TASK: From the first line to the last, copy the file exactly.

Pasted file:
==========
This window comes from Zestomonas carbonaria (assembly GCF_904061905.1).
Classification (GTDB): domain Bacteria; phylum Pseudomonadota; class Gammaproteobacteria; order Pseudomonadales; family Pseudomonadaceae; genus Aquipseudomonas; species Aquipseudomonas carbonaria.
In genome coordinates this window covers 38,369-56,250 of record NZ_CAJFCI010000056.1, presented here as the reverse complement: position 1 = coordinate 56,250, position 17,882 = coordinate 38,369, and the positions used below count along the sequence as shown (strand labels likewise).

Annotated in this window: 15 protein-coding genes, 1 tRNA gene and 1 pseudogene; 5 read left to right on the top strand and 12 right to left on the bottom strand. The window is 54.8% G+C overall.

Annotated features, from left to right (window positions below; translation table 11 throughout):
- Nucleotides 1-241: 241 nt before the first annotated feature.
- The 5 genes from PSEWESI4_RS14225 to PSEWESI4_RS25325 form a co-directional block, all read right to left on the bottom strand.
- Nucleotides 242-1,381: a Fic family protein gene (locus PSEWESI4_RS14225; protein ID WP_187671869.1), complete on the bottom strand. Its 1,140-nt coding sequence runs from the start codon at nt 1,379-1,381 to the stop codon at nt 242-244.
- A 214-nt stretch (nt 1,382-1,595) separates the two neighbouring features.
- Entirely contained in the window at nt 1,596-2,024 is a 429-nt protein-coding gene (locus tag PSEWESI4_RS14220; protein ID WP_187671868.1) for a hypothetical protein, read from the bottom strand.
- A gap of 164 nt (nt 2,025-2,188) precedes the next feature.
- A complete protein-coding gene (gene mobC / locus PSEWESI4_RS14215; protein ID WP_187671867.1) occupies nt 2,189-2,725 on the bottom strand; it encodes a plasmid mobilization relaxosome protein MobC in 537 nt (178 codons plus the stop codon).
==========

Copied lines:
This window comes from Zestomonas carbonaria (assembly GCF_904061905.1).
Classification (GTDB): domain Bacteria; phylum Pseudomonadota; class Gammaproteobacteria; order Pseudomonadales; family Pseudomonadaceae; genus Aquipseudomonas; species Aquipseudomonas carbonaria.
In genome coordinates this window covers 38,369-56,250 of record NZ_CAJFCI010000056.1, presented here as the reverse complement: position 1 = coordinate 56,250, position 17,882 = coordinate 38,369, and the positions used below count along the sequence as shown (strand labels likewise).

Annotated in this window: 15 protein-coding genes, 1 tRNA gene and 1 pseudogene; 5 read left to right on the top strand and 12 right to left on the bottom strand. The window is 54.8% G+C overall.

Annotated features, from left to right (window positions below; translation table 11 throughout):
- Nucleotides 1-241: 241 nt before the first annotated feature.
- The 5 genes from PSEWESI4_RS14225 to PSEWESI4_RS25325 form a co-directional block, all read right to left on the bottom strand.
- Nucleotides 242-1,381: a Fic family protein gene (locus PSEWESI4_RS14225; protein ID WP_187671869.1), complete on the bottom strand. Its 1,140-nt coding sequence runs from the start codon at nt 1,379-1,381 to the stop codon at nt 242-244.
- A 214-nt stretch (nt 1,382-1,595) separates the two neighbouring features.
- Entirely contained in the window at nt 1,596-2,024 is a 429-nt protein-coding gene (locus tag PSEWESI4_RS14220; protein ID WP_187671868.1) for a hypothetical protein, read from the bottom strand.
- A gap of 164 nt (nt 2,025-2,188) precedes the next feature.
- A complete protein-coding gene (gene mobC / locus PSEWESI4_RS14215; protein ID WP_187671867.1) occupies nt 2,189-2,725 on the bottom strand; it encodes a plasmid mobilization relaxosome protein MobC in 537 nt (178 codons plus the stop codon).